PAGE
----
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Original Issue

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No mistaking them anymore: the U.S. teams are the ones in the white hats

As happens with things put together by committee, U.S. Olympic parade uniforms have long been polyester city. At opening and closing ceremonies the Soviets have appeared in rich Siberian furs, the Spanish in bullfighter capes, the Canadians in Hudson's Bay coats. But the U.S. athletes? Tacky! The best you could say about their uniforms was that they had touches of red, white and blue.

But no more. At the Pan-Am Games in Puerto Rico next month and 1980's Winter and Summer Olympics in Lake Placid and Moscow, respectively, U.S. athletes will be outfitted in authentic Western gear. The wardrobe was supplied by the famed jeans-making firm of Levi Strauss, which footed the $1 million-plus bill, and includes almost the whole kit and caboodle—cowboy hats, jeans, turtlenecks, vests, denim shirts, skirts, belts, buckles and bandannas. Cowboy boots complete the picture. Most striking of all will be the outfits for the Winter Games shown on these pages, which feature plaid flannel shirts in a variety of colors and team sweaters as well as luxurious shearling jackets for parading in Lake Placid.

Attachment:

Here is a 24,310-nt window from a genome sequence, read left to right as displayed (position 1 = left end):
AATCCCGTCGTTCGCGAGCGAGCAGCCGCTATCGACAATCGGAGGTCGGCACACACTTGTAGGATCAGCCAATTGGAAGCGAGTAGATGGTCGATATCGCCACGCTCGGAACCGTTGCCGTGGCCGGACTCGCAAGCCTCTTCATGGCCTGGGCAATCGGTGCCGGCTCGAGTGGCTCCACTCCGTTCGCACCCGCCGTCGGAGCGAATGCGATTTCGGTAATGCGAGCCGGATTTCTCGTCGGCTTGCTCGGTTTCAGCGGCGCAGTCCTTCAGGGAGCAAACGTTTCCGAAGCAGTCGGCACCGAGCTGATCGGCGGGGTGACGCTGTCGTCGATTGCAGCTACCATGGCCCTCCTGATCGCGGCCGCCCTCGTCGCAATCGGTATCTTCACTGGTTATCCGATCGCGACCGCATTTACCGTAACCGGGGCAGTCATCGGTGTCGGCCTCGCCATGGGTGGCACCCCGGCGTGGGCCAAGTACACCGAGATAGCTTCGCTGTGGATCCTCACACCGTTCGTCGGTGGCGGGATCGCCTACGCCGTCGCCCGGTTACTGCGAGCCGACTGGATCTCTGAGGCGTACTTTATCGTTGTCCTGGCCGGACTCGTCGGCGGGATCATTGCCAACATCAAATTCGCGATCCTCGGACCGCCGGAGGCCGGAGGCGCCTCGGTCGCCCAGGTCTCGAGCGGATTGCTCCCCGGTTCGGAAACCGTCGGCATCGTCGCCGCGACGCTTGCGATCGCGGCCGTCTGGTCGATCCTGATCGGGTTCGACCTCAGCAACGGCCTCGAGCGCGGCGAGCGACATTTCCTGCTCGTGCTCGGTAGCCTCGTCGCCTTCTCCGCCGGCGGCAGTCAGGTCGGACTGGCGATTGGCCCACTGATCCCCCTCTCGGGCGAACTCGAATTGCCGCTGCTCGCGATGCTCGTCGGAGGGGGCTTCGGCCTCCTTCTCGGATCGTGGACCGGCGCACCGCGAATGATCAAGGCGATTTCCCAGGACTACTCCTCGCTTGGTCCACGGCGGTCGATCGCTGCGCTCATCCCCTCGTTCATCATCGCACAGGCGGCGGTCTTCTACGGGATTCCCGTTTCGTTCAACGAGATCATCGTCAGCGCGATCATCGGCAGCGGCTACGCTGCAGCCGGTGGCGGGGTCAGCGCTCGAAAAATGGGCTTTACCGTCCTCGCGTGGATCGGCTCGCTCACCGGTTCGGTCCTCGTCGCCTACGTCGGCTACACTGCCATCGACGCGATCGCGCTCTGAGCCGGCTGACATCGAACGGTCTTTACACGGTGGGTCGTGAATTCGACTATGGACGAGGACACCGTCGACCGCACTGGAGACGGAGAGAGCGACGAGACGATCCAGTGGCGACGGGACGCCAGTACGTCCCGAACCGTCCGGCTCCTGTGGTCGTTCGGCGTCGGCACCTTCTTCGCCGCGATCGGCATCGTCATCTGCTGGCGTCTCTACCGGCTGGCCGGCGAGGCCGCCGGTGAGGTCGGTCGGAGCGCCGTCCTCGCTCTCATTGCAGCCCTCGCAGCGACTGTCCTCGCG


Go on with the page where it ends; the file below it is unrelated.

Levi's Olympic task force asked athletes what they wanted. In warmups it was jackets that didn't ride up in back, deep pockets, long leg zippers and absorbent collars. Otherwise, it was jeans, jeans, jeans. They got 'em.

Marching on Sun Valley, U.S. ski team members' Cary Adgate, Christin Cooper, Susie Patterson and Steve Mahre preview the 1980 winter parade.

A cowboy hat tops off Western look for U.S. downhill skier Patterson.

At Olympic parties, Viki Fleckenstein and Adgate will wear Levi's sport jackets and slacks.

Shearling work boots will provide an extra wild Western kick.

While traveling, Mahre and Cooper will wear outfits that will make them feel right at home.